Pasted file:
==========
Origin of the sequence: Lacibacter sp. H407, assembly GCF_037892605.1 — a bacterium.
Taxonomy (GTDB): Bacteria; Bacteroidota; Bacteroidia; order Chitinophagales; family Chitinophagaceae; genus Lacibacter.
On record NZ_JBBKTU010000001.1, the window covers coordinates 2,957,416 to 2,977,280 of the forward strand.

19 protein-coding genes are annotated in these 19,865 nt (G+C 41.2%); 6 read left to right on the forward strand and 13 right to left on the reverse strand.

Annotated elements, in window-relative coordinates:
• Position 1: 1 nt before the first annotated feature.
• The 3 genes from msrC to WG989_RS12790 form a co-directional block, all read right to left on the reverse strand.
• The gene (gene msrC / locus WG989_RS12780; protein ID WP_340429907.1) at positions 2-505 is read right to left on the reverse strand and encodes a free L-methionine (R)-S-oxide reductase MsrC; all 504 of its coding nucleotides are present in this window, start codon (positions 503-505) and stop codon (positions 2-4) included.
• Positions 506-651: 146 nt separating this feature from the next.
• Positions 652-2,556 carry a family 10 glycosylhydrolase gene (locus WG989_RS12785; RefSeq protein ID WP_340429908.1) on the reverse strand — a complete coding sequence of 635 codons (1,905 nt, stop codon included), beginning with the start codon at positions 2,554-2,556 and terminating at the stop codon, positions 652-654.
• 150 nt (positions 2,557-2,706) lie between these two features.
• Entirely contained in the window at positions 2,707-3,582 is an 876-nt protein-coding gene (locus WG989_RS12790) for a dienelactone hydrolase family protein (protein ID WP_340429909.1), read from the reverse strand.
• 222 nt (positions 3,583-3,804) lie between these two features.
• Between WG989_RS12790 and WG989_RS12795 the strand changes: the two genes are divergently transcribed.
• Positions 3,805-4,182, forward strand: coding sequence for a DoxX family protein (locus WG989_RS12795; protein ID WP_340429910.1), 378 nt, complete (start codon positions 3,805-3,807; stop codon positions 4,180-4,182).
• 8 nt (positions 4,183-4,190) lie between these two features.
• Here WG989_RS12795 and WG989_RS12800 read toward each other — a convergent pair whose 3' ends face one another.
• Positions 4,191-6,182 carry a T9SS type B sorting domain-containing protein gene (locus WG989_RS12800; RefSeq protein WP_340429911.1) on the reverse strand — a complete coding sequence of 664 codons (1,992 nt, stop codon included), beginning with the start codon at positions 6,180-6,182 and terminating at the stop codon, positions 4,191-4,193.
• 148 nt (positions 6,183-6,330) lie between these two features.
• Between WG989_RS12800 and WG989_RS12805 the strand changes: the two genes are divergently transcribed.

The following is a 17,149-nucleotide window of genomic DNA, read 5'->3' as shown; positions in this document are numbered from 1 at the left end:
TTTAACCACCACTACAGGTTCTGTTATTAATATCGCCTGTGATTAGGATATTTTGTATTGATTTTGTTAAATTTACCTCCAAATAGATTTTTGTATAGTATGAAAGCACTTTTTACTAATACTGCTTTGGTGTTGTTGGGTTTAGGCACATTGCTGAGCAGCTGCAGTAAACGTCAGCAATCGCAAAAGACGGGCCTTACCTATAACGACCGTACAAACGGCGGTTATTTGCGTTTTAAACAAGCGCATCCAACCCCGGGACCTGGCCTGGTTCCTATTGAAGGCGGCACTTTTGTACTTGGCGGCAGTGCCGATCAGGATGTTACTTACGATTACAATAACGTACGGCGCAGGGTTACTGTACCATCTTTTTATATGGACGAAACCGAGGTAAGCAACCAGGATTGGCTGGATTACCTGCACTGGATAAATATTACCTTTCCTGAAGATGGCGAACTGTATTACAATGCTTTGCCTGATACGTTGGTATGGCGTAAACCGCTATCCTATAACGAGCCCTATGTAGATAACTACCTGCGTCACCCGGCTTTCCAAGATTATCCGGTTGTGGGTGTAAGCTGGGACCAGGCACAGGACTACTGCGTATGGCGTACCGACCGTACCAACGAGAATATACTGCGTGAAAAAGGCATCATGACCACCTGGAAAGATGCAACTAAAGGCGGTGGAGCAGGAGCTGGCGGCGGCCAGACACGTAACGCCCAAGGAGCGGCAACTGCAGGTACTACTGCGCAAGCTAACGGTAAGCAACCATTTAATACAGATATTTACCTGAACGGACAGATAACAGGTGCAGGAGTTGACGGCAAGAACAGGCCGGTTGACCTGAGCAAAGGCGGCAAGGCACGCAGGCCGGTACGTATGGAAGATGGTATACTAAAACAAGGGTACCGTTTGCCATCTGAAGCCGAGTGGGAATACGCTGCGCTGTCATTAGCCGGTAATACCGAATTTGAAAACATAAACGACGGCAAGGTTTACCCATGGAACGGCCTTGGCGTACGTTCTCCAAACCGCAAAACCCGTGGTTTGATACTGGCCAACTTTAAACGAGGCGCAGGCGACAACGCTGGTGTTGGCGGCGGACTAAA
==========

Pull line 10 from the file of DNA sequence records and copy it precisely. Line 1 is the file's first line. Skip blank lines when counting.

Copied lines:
• Positions 652-2,556 carry a family 10 glycosylhydrolase gene (locus WG989_RS12785; RefSeq protein ID WP_340429908.1) on the reverse strand — a complete coding sequence of 635 codons (1,905 nt, stop codon included), beginning with the start codon at positions 2,554-2,556 and terminating at the stop codon, positions 652-654.